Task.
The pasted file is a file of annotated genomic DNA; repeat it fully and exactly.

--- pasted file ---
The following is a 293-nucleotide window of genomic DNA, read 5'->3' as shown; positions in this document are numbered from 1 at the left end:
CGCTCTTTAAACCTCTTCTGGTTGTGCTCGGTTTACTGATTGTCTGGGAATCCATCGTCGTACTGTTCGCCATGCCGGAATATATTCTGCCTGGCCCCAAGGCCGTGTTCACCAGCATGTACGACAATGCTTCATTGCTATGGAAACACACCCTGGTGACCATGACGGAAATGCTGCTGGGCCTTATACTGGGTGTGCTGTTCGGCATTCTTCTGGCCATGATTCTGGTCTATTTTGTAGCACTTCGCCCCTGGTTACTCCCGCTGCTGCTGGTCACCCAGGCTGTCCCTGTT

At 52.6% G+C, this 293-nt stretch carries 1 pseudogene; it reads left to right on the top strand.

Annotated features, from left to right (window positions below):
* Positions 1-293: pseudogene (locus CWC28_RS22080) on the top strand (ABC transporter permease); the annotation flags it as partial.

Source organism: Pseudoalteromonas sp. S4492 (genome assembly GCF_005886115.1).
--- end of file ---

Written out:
The following is a 293-nucleotide window of genomic DNA, read 5'->3' as shown; positions in this document are numbered from 1 at the left end:
CGCTCTTTAAACCTCTTCTGGTTGTGCTCGGTTTACTGATTGTCTGGGAATCCATCGTCGTACTGTTCGCCATGCCGGAATATATTCTGCCTGGCCCCAAGGCCGTGTTCACCAGCATGTACGACAATGCTTCATTGCTATGGAAACACACCCTGGTGACCATGACGGAAATGCTGCTGGGCCTTATACTGGGTGTGCTGTTCGGCATTCTTCTGGCCATGATTCTGGTCTATTTTGTAGCACTTCGCCCCTGGTTACTCCCGCTGCTGCTGGTCACCCAGGCTGTCCCTGTT

At 52.6% G+C, this 293-nt stretch carries 1 pseudogene; it reads left to right on the top strand.

Annotated features, from left to right (window positions below):
* Positions 1-293: pseudogene (locus CWC28_RS22080) on the top strand (ABC transporter permease); the annotation flags it as partial.

Source organism: Pseudoalteromonas sp. S4492 (genome assembly GCF_005886115.1).